Ponder, if you will…

“In theory one would think that power belongs to brute force. In fact, this is not the case at all: power is wielded by the magician, by the man with subtle sleight of hand. It belongs to the light-fingered cutpurse. Power belongs to art.”

–Andrei Sinyavsky (1925-1997). Excerpted from A Voice From The Chorus; translated by Kyril FitzLyon and Max Hayward.

In my senior year of high school, lingering in Miami High’s library, I began noticing these interesting names on book spines: Zamyatin, Voznesensky, Mihajlov–to name a few.

I’d been introduced to Russian writing courtesy of a very, very shambolic World Literature class. And over the fateful summer of 1982, I introduced myself to the work of Alexander Solzhenitsyn (One Day In The Life of Ivan Denisovich) and the collected stories of Nikolai Gogol.

One book I read during that final year of HS: a slightly acrid, bisque-paged collection of essays by a Bulgarian writer, Mihajlo Mihajlov, titled Russian Themes. And I came across a strange name in those essays: Abram Tertz, a fiction writer whose work had to be smuggled out of the USSR and back again. The more I read about him, the more I wanted to read his stories.

That would not happen, however, for several years. In which time I learned that “Abram Tertz” was a pseudonym for Andrei Sinyavsky, and that, along with a contemporary of his (Yuli Daniel, aka “Nikolai Arzhak”), he was arrested, tried and sentenced to seven years in Soviet labor camps.

But nothing prepared me for A Voice From The Chorus, culled from the letters which he sent, from camp, to his wife, Maria. It was a tour de force: musings on art, on prison life, on whatever caught his interest. And I had to read it, again and again.

And it is a book that I reread even now–a fascinating glimpse into the Brezhnev years, the persecution of writers and artists after Stalin’s death, and what moves a writer to craft and create.

Bienvenidos a microlandia!

The Blue Christmas Party, last night, was great fun. Hearing John Dufresne, Diana Abu-Jaber, et alia read excerpts from the anthology lifted my spirits. (Of course, the blue mojitos, cake, and jelly orange slices didn’t hurt–neither did the friendliness of the audience. I ran into more than a couple of people I’d met earlier…)
Sunday morning rolled around, and found me in a funk. Took a little while to get up, but my cat, Ten-Ten, got fed, and so did I (peanut butter toast and iced coffee). Thankfully, I took an umbrella, or the squally weather would have kept me inside.
Divine Liturgy was good, though at several points I did feel that I might burst into tears. But the service passed without drama, and afterward, there was a rehearsal for the Christmas pageant–followed by lunch at Maroosh. The mezze alone were filling, and the kebabs (chicken and kofta) left me a little stuffed. Sadly, I did not snag any baklava or coffee, but that might have been overkill.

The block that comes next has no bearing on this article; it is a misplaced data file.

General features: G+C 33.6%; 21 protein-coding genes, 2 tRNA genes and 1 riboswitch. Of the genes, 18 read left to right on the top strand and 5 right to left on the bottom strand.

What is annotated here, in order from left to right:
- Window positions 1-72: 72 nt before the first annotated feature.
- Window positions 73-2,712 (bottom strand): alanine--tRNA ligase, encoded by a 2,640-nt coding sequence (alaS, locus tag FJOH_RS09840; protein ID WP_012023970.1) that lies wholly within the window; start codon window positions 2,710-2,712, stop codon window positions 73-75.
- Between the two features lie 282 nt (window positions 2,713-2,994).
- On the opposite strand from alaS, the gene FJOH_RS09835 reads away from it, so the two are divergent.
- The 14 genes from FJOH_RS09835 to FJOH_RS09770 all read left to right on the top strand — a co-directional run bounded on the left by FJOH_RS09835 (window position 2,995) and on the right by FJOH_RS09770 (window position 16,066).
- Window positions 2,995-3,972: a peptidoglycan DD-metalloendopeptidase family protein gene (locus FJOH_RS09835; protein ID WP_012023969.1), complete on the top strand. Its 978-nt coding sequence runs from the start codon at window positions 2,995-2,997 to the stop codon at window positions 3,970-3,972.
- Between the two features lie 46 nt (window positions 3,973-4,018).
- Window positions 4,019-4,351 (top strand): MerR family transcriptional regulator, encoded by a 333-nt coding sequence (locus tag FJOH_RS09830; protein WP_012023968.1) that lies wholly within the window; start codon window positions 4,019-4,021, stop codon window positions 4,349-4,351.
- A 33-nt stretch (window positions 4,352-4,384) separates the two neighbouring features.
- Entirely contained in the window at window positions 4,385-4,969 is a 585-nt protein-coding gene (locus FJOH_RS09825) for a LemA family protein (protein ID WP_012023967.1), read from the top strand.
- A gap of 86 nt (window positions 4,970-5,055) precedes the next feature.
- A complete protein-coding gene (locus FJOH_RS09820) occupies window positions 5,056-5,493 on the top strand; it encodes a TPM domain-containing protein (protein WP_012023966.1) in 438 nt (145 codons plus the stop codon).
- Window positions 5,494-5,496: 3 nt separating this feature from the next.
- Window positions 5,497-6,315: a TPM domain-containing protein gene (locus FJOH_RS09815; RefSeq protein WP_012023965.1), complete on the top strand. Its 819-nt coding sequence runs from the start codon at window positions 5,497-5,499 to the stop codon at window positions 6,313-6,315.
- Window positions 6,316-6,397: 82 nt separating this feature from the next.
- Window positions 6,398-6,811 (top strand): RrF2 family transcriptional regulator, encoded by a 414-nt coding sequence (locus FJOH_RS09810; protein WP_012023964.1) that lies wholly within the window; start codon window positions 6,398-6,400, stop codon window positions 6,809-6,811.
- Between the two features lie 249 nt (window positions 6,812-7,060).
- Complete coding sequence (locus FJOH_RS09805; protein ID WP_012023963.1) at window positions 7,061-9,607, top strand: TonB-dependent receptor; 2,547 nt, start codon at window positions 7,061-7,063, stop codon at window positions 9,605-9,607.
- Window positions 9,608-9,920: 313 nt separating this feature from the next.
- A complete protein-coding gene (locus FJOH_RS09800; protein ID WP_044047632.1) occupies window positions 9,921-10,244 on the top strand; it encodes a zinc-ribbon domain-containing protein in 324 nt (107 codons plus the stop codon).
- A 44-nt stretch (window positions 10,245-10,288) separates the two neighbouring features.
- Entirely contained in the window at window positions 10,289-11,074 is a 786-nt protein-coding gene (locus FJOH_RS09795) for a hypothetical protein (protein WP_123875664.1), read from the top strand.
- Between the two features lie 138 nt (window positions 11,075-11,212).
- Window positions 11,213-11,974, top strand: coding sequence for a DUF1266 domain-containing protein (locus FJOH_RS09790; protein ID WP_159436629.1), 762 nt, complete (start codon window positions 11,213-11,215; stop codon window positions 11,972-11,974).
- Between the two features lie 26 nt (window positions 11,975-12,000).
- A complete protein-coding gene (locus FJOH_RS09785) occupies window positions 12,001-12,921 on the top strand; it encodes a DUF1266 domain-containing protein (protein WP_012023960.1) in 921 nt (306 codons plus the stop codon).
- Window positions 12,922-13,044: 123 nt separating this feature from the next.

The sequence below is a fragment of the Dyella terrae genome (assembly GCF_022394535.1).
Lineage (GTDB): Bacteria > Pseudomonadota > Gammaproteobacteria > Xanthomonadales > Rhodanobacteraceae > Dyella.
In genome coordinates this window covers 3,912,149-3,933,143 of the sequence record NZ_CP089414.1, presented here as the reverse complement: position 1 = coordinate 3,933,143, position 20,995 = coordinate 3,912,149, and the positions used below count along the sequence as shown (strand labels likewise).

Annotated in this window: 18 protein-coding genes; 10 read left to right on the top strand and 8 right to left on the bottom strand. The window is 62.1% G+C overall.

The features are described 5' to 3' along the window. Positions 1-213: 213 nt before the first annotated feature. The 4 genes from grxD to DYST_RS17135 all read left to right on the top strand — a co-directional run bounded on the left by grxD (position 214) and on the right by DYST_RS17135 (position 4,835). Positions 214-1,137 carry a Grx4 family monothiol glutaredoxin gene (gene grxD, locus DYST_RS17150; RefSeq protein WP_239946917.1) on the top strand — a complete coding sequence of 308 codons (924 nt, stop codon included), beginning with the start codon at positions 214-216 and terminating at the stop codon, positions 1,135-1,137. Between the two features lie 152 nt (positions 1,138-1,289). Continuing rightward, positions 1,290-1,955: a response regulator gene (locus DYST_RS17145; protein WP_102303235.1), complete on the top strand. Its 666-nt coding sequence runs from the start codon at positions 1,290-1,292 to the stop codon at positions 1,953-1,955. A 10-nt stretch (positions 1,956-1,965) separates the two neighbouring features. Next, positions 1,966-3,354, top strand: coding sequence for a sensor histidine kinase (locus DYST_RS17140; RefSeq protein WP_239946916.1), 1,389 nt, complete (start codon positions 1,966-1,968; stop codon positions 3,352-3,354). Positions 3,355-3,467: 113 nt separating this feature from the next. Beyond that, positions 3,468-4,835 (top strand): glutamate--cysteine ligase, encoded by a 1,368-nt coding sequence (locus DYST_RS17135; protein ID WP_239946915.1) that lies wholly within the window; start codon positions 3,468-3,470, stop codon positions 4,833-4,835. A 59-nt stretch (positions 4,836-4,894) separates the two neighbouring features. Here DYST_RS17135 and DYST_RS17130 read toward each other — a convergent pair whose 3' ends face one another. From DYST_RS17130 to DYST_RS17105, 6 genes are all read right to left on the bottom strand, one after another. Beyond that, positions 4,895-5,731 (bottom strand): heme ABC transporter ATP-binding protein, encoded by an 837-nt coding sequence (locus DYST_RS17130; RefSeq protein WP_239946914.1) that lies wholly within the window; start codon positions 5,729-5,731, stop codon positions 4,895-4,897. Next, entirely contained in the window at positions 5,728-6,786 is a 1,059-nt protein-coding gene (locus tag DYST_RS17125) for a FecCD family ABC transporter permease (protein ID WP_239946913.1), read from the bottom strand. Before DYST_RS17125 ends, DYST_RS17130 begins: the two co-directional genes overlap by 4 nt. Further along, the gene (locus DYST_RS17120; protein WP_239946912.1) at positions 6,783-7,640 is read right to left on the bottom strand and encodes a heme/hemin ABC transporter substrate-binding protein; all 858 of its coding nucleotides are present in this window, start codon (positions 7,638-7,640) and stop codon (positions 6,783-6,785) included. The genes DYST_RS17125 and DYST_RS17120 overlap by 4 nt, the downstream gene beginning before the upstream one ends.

Came home, did a little washing, and took a nap, Ten-Ten curling into me. Woke up an hour later, got out. Tried to drop off a few DVDs at Ozzie’s–not there, so I just walked on.
I’ve been rereading Andrew Solomon’s The Noonday Demon: An Atlas of Depression, and mulling over the nature of this shadow sharer in my life. I suppose I’ve wanted to understand what this depression is, what triggers it, how it comes and goes, since I was a kid, and experiencing the pain and strangeness of my family’s disintegration. (Nineteen seventy-five was a traumatic year, let’s just say.) I’m not a psychologist, but I have learned a few things over time:
depression is pretty slippery and mutable; it never affects the same way twice; it has flared up around the holidays–and more recently, around the birth-and deathdays of my parents; it’s often accompanied by anxiety, which leaves me feeling dumbstruck; and I wonder how I can find a way to communicate what is going on.
People are kind (in the main), and when they advise me to take supplements, cheer up, buck up, yadada yadada, they do so with the best of intentions. Comforting, yes, but more often than not, frustrating. If I could flip depression off and on, oh, do believe I’d try to permastick the switch in the OFF position. It’s not as though I wake up and say to myself, “Hey, today I’m just going to spend the day shambling along like a sleepwalker. No–better yet–I’m going to stay in bed, sleep the afternoon away, and just pass time listless and apathetic. Call it a plan!” But I digress.
Working retail during the holidays has always been a draining experience. Between playing diplo with customers, fielding advice, the nonstop sensory assault of decorations, bad music, and the compulsory cheeriness that one must show in public, I’m surprised that I haven’t come to despise the season altogether. The last two Christmases have been stressful in their own way; I honestly did not want to spend the last one with D and his family. Not that they weren’t lovely or gracious, or that the dinner and company were horrible, but I just couldn’t shake the feeling of sadness that I couldn’t spend the time with my parents, my maternal grandmother, or my great-grandmother. Yes, it was wonderful to read Brodsky after the Nochebuena dinner; thoughtful to receive a cute bit of wall art; enjoy sangria and eggnog. But I wanted my mom. I wanted my dad. Kind as they all were, D’s family was not my family! And after the festivities, I felt guilty at the relief of not having to put on a face for company.